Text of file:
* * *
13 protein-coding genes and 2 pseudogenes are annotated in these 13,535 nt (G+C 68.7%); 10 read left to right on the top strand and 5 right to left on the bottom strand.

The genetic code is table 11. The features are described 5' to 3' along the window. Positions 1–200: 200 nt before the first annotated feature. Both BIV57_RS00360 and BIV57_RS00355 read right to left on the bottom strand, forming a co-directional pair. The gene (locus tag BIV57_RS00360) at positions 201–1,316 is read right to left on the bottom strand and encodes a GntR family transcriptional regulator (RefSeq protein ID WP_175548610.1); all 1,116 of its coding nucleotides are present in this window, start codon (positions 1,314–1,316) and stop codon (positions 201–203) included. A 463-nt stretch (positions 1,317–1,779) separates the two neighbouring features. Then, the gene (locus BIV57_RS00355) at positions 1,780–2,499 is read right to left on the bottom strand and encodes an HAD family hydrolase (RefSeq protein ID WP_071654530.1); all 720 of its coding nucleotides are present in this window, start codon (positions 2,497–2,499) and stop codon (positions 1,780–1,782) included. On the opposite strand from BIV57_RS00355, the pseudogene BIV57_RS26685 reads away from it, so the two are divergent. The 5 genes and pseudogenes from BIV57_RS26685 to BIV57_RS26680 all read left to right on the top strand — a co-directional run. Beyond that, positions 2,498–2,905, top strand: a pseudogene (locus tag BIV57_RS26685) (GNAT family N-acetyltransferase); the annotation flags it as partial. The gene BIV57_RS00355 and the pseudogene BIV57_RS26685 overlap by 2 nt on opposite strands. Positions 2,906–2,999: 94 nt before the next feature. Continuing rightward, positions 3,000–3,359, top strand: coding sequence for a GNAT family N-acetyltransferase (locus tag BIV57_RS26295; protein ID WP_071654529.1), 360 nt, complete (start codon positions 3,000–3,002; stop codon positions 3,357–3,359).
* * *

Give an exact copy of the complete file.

13 protein-coding genes and 2 pseudogenes are annotated in these 13,535 nt (G+C 68.7%); 10 read left to right on the top strand and 5 right to left on the bottom strand.

The genetic code is table 11. The features are described 5' to 3' along the window. Positions 1–200: 200 nt before the first annotated feature. Both BIV57_RS00360 and BIV57_RS00355 read right to left on the bottom strand, forming a co-directional pair. The gene (locus tag BIV57_RS00360) at positions 201–1,316 is read right to left on the bottom strand and encodes a GntR family transcriptional regulator (RefSeq protein ID WP_175548610.1); all 1,116 of its coding nucleotides are present in this window, start codon (positions 1,314–1,316) and stop codon (positions 201–203) included. A 463-nt stretch (positions 1,317–1,779) separates the two neighbouring features. Then, the gene (locus BIV57_RS00355) at positions 1,780–2,499 is read right to left on the bottom strand and encodes an HAD family hydrolase (RefSeq protein ID WP_071654530.1); all 720 of its coding nucleotides are present in this window, start codon (positions 2,497–2,499) and stop codon (positions 1,780–1,782) included. On the opposite strand from BIV57_RS00355, the pseudogene BIV57_RS26685 reads away from it, so the two are divergent. The 5 genes and pseudogenes from BIV57_RS26685 to BIV57_RS26680 all read left to right on the top strand — a co-directional run. Beyond that, positions 2,498–2,905, top strand: a pseudogene (locus tag BIV57_RS26685) (GNAT family N-acetyltransferase); the annotation flags it as partial. The gene BIV57_RS00355 and the pseudogene BIV57_RS26685 overlap by 2 nt on opposite strands. Positions 2,906–2,999: 94 nt before the next feature. Continuing rightward, positions 3,000–3,359, top strand: coding sequence for a GNAT family N-acetyltransferase (locus tag BIV57_RS26295; protein ID WP_071654529.1), 360 nt, complete (start codon positions 3,000–3,002; stop codon positions 3,357–3,359).